The opinion of the court was delivered by: Garry, J.
Calendar Date: February 18, 2010
Before: Cardona, P.J., Lahtinen, Malone Jr., Stein and Garry, JJ.
Proceeding pursuant to CPLR article 78 (transferred to this Court by order of the Supreme Court, entered in Albany County) to review a determination of respondent Comptroller which denied petitioner's application for accidental disability retirement benefits.
Petitioner began working as a police officer for the Pelham Manor Police Department in January 1990. Approximately two years later, petitioner received Department of Criminal Justice Services certification as a K-9 handler and was assigned to a K-9 unit where she worked until June 25, 1999. On that date, petitioner was participating in a training exercise that involved, among other things, instructing a patrol dog how to locate and apprehend a fleeing suspect. While the exercise called for the dog to bite petitioner on a protected portion of her forearm, petitioner was instead bitten on her unprotected bicep, causing nerve damage that has resulted in her unfitness to return to full duty as a police officer.
In 2006, petitioner applied for accidental and performance of duty disability retirement benefits based on the incident. After her application for accidental disability retirement benefits*fn1 was not approved, petitioner requested a redetermination and a hearing was held. Following the hearing, a Hearing Officer concluded that the incident did not constitute an accident within the meaning of Retirement and Social Security Law § 363 and denied petitioner's application. Respondent Comptroller accepted the Hearing Officer's findings, prompting this CPLR article 78 proceeding.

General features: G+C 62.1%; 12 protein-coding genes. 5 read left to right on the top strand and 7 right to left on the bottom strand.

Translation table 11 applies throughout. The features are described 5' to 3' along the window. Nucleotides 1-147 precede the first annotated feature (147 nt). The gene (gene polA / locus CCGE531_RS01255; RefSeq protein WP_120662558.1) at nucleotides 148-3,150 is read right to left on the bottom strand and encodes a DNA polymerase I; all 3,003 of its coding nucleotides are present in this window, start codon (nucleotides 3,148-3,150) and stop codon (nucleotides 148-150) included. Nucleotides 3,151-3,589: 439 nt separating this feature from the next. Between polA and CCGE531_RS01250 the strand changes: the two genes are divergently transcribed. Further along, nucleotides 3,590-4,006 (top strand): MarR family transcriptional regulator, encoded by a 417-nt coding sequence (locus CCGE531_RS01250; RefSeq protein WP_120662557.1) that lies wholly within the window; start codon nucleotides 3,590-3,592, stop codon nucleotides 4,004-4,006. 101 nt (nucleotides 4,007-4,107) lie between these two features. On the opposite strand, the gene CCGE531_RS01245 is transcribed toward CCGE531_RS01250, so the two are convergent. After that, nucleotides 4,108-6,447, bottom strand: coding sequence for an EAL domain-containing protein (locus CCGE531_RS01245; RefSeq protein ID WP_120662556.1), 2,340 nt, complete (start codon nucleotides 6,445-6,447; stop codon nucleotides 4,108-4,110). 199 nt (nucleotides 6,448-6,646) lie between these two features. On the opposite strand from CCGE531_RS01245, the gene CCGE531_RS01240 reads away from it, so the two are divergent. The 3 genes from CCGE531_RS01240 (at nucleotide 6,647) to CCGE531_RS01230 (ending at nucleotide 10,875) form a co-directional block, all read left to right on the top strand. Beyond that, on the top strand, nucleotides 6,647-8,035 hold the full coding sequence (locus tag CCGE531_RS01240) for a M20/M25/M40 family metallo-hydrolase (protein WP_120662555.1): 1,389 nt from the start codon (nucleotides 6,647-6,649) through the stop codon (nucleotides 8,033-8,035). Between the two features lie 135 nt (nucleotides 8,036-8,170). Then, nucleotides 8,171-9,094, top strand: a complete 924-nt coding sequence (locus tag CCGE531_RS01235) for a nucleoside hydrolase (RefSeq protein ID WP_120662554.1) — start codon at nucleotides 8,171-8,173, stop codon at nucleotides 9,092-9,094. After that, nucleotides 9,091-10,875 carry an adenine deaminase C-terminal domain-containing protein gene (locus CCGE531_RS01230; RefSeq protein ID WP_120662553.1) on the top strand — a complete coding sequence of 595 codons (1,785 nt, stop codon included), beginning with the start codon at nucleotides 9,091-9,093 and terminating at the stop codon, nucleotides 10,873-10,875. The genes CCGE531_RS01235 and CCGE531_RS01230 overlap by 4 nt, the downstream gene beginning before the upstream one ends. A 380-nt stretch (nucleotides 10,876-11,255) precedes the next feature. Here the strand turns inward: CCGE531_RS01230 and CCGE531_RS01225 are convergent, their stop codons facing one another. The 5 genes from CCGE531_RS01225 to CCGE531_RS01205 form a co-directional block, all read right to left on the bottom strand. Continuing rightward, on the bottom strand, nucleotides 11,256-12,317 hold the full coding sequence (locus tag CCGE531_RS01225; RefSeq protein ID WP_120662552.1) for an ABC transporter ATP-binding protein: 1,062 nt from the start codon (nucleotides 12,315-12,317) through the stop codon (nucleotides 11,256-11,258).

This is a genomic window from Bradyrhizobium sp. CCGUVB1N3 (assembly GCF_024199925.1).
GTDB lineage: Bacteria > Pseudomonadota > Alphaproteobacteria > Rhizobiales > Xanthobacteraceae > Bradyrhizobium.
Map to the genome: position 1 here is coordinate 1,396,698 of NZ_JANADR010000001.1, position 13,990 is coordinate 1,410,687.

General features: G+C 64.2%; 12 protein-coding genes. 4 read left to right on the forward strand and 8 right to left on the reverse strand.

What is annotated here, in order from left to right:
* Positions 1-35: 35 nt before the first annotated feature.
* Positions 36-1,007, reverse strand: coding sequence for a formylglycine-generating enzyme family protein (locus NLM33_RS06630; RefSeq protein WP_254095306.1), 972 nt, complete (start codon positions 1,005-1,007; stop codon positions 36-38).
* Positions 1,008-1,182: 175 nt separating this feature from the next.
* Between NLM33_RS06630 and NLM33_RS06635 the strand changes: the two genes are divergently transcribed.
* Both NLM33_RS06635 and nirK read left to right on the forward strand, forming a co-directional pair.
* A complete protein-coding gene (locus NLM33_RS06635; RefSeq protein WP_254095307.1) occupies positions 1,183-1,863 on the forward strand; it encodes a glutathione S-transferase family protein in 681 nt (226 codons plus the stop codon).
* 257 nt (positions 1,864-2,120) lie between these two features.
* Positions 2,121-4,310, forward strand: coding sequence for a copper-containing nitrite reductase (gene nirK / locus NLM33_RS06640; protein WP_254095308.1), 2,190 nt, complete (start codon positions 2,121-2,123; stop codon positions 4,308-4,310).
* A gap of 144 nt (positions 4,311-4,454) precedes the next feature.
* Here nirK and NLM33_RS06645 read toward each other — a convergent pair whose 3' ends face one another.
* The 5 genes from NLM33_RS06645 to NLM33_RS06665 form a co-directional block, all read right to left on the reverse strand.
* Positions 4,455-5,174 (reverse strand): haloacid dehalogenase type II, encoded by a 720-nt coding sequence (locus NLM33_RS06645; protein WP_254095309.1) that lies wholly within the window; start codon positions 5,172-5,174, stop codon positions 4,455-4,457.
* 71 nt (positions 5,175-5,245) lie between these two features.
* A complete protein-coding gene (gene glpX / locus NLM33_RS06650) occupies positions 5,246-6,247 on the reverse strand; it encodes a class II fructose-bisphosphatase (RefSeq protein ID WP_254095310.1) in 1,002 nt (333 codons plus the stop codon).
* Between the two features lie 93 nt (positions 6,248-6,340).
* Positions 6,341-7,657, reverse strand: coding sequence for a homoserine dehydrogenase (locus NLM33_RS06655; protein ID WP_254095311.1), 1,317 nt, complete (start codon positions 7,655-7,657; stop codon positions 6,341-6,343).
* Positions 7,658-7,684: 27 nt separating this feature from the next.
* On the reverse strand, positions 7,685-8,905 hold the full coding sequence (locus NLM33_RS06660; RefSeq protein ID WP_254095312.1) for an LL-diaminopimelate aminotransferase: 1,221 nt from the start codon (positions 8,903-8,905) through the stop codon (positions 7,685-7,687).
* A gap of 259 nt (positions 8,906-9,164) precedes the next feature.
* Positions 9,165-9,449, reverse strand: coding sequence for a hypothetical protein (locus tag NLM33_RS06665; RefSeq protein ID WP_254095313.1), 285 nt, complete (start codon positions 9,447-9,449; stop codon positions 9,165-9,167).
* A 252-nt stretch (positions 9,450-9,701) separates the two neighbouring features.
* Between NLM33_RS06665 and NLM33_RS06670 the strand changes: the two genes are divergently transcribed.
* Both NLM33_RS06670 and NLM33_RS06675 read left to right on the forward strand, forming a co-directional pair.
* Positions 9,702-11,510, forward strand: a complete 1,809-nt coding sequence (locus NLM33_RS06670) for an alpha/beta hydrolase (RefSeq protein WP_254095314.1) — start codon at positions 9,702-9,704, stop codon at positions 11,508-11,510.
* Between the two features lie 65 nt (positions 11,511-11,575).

We confirm. To qualify for benefits under this provision of the Retirement and Social Security Law requires a showing that the injury arose from "a sudden and extraordinary event that is unrelated to the ordinary risks of employment" (Matter of Santorsola v McCall, 302 AD2d 727, 728 ). Here, petitioner's testimony that her injury occurred on the last day of a six-month instruction course during which she and the dog participated in the exercise in question three times a day, five days each week constitutes substantial evidence supporting the Comptroller's determination that she did not qualify for these benefits. "Rather, [petitioner's injury] was the result of a training program constituting an ordinary part of petitioner's job duties and the normal risks arising therefrom" (Matter of Felix v New York State Comptroller, 28 AD3d 993, 994 ; see Matter of McKenna v Hevesi, 26 AD3d 584, 585 ; Matter of Marsala v New York State & Local Employees' Retirement Sys., 14 AD3d 984, 984 , lv denied 4 NY3d 709 ).
Cardona, P.J., Lahtinen, Malone Jr. and Stein, JJ., concur.
ADJUDGED that the determination is confirmed, without costs, and ...